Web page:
Human bodies are beautiful and disgusting. For all the amazing things we can do with the mystical meat cages our souls inhabit, we also excrete a lot of gross, stinky substances. Unfortunately for jiu-jitsu practitioners, we’re also likely to get up close and personal with other people’s sweaty, smelly bodies, and that means we owe it to ourselves and our teammates to reduce our own personal stench as much as possible.
If you’re concerned about being The Stinky One on your BJJ team, remember to take these basic precautions to protect your training partners from your natural biological odors:
1. Apply deodorant liberally. Don’t just put it on in the morning before work and check it off your to-do list. Treat yo’self to an extra application right before training, and if your pits are particularly ripe, find a way to wash them entirely and start anew. Keeping a travel-sized deodorant in your gym bag is a great way to ensure that you’ll never be stuck smelling vaguely of raw onion when it’s time to roll.
2. Wash your gear. All of it. You are not going to wash all the experience and knowledge out of your belt, and if your stripes come off in the wash, I promise you can reapply them without any harm done. Even a “light” jiu-jitsu session will still see you coming in contact with other people’s sweat and germs, and even though you may know that you’ve just been chilling in an air-conditioned office all day, you don’t know where everyone else (and their gis and rashguards) have been. Wash your stuff after every class and you’ll avoid having your gear smell like diluted corpse water even when you’re freshly showered.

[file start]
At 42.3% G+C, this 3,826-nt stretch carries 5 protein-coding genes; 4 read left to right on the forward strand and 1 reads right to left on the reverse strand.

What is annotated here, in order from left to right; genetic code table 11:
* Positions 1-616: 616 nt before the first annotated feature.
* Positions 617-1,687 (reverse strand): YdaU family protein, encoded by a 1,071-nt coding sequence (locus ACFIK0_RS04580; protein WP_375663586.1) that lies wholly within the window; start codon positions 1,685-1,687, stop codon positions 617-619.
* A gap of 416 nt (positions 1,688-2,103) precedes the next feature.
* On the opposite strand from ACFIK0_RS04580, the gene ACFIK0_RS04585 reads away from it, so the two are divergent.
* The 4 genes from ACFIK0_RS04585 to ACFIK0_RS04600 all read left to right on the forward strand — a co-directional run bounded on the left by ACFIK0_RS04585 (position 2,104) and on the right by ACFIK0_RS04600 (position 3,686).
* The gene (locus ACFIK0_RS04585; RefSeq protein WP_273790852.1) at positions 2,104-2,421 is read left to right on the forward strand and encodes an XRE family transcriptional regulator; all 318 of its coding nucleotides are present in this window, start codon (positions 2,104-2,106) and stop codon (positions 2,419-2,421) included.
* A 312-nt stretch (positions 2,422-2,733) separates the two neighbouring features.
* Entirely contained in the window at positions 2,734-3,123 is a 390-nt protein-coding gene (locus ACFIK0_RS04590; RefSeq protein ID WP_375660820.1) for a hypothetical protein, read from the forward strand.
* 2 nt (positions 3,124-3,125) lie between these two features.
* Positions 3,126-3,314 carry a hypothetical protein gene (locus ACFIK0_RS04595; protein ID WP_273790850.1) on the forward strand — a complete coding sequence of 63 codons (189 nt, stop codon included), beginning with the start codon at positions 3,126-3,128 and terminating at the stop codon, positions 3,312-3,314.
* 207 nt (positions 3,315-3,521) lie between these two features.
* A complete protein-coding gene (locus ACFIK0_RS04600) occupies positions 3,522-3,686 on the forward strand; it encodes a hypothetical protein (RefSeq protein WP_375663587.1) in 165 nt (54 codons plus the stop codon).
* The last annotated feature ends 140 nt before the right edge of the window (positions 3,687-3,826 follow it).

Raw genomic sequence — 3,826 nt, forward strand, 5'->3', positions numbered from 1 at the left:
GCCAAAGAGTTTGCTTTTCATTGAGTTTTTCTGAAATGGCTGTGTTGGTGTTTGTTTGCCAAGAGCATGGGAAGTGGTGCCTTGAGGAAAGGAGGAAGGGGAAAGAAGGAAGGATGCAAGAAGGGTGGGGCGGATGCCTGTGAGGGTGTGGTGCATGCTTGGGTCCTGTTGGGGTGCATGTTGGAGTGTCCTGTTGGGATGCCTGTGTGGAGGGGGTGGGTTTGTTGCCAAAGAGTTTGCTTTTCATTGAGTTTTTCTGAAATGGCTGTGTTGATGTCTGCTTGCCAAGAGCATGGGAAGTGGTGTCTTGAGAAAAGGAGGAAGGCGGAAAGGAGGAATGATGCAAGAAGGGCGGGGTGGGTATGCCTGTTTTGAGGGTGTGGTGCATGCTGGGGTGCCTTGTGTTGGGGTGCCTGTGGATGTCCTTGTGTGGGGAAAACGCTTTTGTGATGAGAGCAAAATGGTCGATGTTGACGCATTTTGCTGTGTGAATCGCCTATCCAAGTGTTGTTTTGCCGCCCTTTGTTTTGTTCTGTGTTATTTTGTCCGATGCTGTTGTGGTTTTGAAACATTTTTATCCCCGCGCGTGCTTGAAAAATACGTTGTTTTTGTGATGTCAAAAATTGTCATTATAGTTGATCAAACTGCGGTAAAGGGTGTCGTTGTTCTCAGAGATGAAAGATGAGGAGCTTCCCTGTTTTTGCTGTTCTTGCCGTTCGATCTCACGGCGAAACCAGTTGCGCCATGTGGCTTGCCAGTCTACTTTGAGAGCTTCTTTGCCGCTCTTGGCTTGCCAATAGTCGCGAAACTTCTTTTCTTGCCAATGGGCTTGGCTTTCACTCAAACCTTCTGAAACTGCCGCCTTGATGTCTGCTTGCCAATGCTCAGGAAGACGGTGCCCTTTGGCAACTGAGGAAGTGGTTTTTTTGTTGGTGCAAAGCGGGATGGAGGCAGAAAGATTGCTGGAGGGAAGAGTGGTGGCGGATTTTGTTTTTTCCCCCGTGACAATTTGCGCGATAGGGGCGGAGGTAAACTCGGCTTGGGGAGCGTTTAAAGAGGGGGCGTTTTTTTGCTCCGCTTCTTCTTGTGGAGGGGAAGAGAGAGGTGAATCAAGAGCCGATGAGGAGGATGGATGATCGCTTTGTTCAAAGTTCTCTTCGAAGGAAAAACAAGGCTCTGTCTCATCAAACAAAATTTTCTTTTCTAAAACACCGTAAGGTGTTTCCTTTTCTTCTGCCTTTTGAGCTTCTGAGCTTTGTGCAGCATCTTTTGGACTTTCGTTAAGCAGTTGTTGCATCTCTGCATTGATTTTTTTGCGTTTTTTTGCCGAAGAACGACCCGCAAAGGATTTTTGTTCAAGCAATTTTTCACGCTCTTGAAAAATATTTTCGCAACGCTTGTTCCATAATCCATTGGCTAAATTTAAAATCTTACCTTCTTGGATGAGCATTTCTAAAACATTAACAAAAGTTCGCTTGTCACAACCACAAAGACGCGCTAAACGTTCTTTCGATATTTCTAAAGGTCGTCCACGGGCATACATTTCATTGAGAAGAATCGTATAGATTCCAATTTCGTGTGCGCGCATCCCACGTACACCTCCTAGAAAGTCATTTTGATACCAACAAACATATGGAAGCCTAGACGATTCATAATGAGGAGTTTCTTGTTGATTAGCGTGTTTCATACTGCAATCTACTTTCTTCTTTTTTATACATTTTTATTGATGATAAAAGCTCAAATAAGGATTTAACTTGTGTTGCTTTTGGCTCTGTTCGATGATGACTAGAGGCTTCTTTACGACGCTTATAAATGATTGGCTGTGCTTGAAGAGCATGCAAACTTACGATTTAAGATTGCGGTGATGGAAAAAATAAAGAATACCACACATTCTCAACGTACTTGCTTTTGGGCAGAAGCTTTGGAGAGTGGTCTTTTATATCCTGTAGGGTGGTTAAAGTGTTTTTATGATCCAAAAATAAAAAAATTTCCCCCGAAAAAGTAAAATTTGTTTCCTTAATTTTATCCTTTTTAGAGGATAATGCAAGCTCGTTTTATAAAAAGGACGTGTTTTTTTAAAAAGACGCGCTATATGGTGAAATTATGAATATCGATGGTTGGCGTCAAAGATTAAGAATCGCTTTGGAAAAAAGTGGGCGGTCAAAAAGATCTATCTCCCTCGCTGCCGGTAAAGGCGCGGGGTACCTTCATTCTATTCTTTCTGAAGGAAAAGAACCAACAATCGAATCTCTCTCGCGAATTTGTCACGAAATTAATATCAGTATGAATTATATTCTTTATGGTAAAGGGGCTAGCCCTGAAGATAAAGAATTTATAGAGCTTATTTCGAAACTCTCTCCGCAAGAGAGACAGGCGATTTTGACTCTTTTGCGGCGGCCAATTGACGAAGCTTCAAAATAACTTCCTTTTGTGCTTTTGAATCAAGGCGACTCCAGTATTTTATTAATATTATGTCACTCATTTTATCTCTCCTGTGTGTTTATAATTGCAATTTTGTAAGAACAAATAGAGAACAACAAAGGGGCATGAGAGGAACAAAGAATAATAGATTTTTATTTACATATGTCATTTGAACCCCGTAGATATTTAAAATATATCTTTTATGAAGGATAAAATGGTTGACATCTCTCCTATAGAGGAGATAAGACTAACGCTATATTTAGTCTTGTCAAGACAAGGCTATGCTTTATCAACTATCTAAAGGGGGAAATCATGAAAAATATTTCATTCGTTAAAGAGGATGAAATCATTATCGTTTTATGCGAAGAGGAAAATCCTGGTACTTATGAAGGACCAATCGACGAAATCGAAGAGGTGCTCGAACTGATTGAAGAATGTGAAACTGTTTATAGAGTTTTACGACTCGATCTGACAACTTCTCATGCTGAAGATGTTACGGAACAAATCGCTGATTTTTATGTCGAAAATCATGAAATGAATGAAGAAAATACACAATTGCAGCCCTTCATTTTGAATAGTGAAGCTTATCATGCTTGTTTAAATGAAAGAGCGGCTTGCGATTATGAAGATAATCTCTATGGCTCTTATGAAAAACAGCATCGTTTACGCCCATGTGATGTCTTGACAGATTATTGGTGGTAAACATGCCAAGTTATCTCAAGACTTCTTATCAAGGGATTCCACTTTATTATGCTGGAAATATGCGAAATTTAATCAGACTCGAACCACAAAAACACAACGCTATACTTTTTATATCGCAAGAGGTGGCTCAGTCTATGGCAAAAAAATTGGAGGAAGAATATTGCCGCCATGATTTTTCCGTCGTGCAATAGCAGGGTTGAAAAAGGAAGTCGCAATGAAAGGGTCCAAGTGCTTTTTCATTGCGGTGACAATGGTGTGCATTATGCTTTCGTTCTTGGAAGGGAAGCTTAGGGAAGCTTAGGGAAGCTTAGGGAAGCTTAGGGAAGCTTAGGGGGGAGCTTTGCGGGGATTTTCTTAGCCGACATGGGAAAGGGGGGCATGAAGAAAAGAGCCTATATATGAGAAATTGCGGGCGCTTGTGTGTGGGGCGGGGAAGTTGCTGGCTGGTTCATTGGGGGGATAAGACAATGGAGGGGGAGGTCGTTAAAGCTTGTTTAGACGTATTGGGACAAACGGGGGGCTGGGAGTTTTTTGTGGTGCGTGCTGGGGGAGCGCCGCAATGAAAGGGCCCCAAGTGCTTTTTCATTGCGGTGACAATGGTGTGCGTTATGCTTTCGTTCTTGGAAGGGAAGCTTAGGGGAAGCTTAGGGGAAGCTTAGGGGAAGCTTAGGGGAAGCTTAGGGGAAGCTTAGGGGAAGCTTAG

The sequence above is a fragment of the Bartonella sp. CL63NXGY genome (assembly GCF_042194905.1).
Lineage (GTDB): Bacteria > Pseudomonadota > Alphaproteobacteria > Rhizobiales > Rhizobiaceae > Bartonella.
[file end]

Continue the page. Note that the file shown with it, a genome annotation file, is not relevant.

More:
3. Go all-out and clean your whole body if you need to. If you work a dirty job or are just a stinky person by nature, there’s no shame in needing to wash off your filth of the day before stepping onto the mats. If your gym has showers, take advantage of them. Otherwise, shower at home. If it’s absolutely not a possibility to do either, keep body wipes in your gym bag and give yourself a once-over before you change into your gear.
4. Don’t overcompensate with artificial fragrances. I’m so sorry to be the bearer of bad news, but spraying lilac Febreze over your sweaty, B.O.-saturated rashguard is only going to make it smell like lilac B.O.. Don’t subject your teammates to both your smell and the smell of a thousand frat boys by dousing yourself in body spray. Focus on cleanliness and hygiene, and your odor problem will take care of itself.
5. Get your gross gear out of your bag ASAP. If you only wash your sweaty gi a week after you got it sweaty in the first place, don’t act surprised when it still smells like, well, sweat. The longer you leave your used gear contained in a small, cramped space, the more likely it is that all the funky smells will weave their way into the fabric and never come out. Even if you can’t wash your stuff right after you get home from training, take it out of your bag and hang it up so it can air out.